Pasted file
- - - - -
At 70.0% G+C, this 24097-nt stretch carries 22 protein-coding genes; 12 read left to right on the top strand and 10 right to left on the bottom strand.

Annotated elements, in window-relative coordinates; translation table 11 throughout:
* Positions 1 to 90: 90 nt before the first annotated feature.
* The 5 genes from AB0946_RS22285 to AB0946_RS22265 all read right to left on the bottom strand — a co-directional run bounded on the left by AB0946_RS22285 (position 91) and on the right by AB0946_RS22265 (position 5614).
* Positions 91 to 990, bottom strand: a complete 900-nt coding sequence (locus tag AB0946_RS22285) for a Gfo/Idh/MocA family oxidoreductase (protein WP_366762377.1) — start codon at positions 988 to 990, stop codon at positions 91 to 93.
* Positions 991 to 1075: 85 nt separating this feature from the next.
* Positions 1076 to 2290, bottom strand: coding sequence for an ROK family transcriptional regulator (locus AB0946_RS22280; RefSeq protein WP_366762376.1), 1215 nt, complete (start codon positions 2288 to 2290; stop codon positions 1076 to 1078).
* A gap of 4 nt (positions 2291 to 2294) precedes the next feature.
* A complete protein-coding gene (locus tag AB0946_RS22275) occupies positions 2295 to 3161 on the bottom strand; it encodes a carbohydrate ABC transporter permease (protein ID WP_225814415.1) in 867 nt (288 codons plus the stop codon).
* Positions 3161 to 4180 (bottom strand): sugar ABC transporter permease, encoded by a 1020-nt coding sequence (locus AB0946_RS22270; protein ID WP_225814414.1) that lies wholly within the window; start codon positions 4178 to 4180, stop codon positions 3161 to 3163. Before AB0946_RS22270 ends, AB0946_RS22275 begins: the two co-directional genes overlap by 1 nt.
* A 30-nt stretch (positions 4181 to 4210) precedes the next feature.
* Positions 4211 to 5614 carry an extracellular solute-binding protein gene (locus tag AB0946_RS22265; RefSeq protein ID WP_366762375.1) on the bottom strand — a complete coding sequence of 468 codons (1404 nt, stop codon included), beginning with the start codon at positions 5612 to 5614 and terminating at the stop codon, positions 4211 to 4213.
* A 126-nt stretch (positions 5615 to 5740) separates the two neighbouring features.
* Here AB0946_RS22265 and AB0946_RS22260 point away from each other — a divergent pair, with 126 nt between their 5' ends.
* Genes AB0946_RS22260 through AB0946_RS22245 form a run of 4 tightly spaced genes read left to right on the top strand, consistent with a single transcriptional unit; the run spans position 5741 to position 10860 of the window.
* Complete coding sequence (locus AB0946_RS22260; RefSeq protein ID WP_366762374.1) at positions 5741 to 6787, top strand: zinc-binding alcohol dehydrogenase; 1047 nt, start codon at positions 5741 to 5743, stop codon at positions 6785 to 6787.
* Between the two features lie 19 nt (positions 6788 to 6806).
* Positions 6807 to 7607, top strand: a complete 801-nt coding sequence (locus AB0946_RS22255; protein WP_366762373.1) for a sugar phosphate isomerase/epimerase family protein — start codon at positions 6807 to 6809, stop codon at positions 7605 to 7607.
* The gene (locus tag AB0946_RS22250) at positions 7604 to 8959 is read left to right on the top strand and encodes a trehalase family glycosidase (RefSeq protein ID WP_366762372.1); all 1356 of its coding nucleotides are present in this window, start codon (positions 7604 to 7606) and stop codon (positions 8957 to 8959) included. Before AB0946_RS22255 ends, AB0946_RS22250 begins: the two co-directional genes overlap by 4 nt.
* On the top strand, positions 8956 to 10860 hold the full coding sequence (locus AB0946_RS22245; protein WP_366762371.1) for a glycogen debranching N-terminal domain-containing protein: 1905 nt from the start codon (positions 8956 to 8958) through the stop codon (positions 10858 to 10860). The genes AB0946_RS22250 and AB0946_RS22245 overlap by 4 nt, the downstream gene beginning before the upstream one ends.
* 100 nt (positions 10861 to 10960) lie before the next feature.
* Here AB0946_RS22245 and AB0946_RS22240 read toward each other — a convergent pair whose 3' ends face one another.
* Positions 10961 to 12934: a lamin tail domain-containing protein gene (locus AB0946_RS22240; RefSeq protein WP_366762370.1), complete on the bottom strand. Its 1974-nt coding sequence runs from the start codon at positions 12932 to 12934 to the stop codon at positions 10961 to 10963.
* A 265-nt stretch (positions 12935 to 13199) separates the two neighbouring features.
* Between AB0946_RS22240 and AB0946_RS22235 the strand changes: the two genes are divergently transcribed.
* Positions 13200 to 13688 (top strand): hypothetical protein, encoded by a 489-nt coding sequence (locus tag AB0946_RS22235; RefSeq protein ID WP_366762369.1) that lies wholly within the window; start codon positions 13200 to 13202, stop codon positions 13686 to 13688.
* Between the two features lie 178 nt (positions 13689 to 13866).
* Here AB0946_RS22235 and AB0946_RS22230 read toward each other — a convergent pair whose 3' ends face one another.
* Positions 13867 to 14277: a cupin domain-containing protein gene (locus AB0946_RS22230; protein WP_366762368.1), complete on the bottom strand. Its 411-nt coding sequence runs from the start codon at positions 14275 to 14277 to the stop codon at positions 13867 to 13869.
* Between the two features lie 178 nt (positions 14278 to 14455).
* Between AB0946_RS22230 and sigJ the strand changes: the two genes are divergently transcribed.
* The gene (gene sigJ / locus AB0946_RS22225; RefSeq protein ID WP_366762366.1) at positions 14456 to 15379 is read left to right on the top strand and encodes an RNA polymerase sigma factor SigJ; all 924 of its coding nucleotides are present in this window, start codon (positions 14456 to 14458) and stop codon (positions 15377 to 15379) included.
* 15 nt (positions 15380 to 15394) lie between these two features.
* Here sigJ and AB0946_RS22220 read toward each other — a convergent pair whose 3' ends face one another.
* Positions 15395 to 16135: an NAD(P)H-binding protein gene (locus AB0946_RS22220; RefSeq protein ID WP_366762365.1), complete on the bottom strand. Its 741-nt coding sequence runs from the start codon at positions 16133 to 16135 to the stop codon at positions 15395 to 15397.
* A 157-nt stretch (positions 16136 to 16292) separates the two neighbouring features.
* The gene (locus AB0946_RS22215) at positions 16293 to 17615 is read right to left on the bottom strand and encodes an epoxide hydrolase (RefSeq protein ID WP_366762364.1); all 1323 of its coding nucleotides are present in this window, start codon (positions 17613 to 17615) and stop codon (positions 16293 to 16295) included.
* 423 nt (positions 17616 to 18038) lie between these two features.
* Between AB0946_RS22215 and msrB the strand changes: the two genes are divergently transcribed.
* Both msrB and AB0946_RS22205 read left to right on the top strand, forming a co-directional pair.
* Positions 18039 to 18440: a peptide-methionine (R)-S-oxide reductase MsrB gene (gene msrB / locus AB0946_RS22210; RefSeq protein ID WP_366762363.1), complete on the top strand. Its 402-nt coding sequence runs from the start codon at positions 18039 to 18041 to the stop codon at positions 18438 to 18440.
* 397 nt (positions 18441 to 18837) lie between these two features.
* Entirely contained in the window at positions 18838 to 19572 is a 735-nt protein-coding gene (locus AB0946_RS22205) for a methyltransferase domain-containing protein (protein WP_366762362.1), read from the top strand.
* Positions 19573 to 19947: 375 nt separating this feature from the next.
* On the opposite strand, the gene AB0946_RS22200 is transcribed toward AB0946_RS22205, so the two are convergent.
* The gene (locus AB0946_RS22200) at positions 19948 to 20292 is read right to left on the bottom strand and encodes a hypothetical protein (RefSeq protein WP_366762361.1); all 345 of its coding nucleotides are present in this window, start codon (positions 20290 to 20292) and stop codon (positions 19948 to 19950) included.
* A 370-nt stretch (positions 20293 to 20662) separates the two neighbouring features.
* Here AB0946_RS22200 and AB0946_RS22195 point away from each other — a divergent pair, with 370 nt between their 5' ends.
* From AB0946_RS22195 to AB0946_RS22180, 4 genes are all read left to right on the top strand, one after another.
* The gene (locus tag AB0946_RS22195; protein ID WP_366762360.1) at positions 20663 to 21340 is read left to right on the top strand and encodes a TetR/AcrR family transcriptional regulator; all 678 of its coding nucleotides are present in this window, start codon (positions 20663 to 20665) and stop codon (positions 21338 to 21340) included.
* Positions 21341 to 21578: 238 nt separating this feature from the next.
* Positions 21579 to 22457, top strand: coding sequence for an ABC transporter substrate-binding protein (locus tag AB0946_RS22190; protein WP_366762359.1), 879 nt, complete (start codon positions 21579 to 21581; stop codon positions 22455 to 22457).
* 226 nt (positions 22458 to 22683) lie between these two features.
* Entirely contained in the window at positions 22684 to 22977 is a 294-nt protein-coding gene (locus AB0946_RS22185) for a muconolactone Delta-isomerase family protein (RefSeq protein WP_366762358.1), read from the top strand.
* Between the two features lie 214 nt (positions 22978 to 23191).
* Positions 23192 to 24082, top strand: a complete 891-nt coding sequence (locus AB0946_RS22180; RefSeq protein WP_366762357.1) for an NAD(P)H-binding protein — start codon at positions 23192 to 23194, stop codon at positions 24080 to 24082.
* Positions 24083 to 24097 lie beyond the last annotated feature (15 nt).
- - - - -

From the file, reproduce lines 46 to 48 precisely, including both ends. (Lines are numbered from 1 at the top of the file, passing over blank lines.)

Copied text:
* The gene (locus AB0946_RS22200) at positions 19948 to 20292 is read right to left on the bottom strand and encodes a hypothetical protein (RefSeq protein WP_366762361.1); all 345 of its coding nucleotides are present in this window, start codon (positions 20290 to 20292) and stop codon (positions 19948 to 19950) included.
* A 370-nt stretch (positions 20293 to 20662) separates the two neighbouring features.
* Here AB0946_RS22200 and AB0946_RS22195 point away from each other — a divergent pair, with 370 nt between their 5' ends.